“I don’t think we’ll get rid of schools any time soon, certainly not in my lifetime, but if we’re going to change what’s rapidly becoming a disaster of ignorance, we need to realize that the institution “schools” very well, but it does not “educate”; that’s inherent in the design of the thing. It’s not the fault of bad teachers or too little money spent. It’s just impossible for education and schooling to be the same thing.”
John Taylor Gatto
“Individuality, family, and community are, by definition, expressions of singular organization, never of "one-right-way" thinking on the grand scale. Children and families need some relief from government surveillance and intimidation if original expressions belonging to THEM are to develop. Without these freedom has no meaning.”
John Taylor Gatto
“This was once a land where every sane person knew how to build a shelter, grow food, and entertain one another. Now we have been rendered permanent children. It’s the architects of forced schooling who are responsible for that.”
John Taylor Gatto, Dumbing Us Down: The Hidden Curriculum of Compulsory Schooling
“The home-schooling movement has quietly grown to a size where one and half million young people are being educated entirely by their own parents; last month the education press reported the amazing news that, in their ability to think, children schooled at home seem to be five or even ten years ahead of their formally trained peers.”
John Taylor Gatto, Dumbing Us Down: The Hidden Curriculum of Compulsory Schooling
“The obligation to amuse and instruct myself was entirely my own, and people who didn't know that were childish people, to be avoided if possible. Certainly not to be trusted.”
John Taylor Gatto
“School is a twelve-year jail sentence where bad habits are the only curriculum truly learned. I teach school and win awards doing it. I should know.”
John Taylor Gatto, Dumbing Us Down: The Hidden Curriculum of Compulsory Schooling
“The lesson of report cards, grades, and tests is that children should not trust themselves or their parents but should instead rely on the evaluation of certified officials. People need to be told what they are worth.”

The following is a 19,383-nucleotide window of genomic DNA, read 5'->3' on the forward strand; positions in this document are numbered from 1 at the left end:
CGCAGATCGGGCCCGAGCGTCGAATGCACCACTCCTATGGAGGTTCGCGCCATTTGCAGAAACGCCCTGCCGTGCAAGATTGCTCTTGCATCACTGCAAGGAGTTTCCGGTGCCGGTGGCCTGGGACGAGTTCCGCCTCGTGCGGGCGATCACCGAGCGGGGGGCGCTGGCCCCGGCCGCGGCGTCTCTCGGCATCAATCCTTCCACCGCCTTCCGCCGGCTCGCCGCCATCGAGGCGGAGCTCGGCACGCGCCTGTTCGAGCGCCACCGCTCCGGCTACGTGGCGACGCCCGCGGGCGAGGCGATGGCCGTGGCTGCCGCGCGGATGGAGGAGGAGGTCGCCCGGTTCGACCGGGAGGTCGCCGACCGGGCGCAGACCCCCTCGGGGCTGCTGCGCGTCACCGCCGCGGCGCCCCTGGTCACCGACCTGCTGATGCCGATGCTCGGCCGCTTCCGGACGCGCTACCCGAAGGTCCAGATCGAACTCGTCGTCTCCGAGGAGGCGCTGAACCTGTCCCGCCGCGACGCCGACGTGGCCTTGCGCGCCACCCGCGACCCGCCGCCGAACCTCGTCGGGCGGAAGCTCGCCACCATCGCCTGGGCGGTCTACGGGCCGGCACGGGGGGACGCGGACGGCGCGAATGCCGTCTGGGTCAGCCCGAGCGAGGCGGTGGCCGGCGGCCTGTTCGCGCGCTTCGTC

John Taylor Gatto, Dumbing Us Down: The Hidden Curriculum of Compulsory Schooling
“Children allowed to take responsibility and given a serious part in the larger world are always superior to those merely permitted to play and be passive.”
John Taylor Gatto, The Underground History of American Education: An Intimate Investigation Into the Prison of Modern Schooling
“Pick up a fifth-grade math or rhetoric textbook from 1850 and you’ll see that the texts were pitched then on what would today be considered college level. The continuing cry for “basic skills” practice is a smoke screen”
John Taylor Gatto, Dumbing Us Down: The Hidden Curriculum of Compulsory Schooling
“Is it any wonder that Socrates was outraged at the accusation he took money to teach? Even then, philosophers saw clearly the inevitable direction the professionalization of teaching would take, that of pre-empting the teaching function, which, in a healthy community, belongs to everyone.”
John Taylor Gatto, Dumbing Us Down: The Hidden Curriculum of Compulsory Education
“Work in classrooms isn’t significant work; it fails to satisfy real needs pressing on the individual; it doesn’t answer real questions experience raises in the young mind; it doesn’t contribute to solving any problem encountered in actual life. The net effect of making all schoolwork external to individual longings, experiences, questions, and problems is to render the victim listless.”
John Taylor Gatto, The Underground History of American Education: An Intimate Investigation Into the Prison of Modern Schooling
“School is about learning to wait your turn, however long it takes to come, if ever. And how to submit with a show of enthusiasm to the judgment of strangers, even if they are wrong, even if your enthusiasm is phony.”
John Taylor Gatto
“Schools teach exactly what they are intended to teach and they do it well: how to be a good Egyptian and remain in your place in the pyramid.”
John Taylor Gatto, Dumbing Us Down: The Hidden Curriculum of Compulsory Schooling
“I feel ashamed that so many of us cannot imagine a better way to do things than locking children up all day in cells instead of letting them grow up knowing their families, mingling with the world, assuming real obligations, striving to be independent and self-reliant and free.”
John Taylor Gatto
“As a writer, politician, scientist, and businessman, [Ben] Franklin had few equals among the educated of his day—though he left school at ten. (...)

Boys like Andrew Carnegie who begged his mother not to send him to school and was well on his way to immortality and fortune at the age of thirteen, would be referred today for psychological counseling; Thomas Edison would find himself in Special Ed until his peculiar genius had been sufficiently tamed.”
John Taylor Gatto, The Underground History of American Education: An Intimate Investigation Into the Prison of Modern Schooling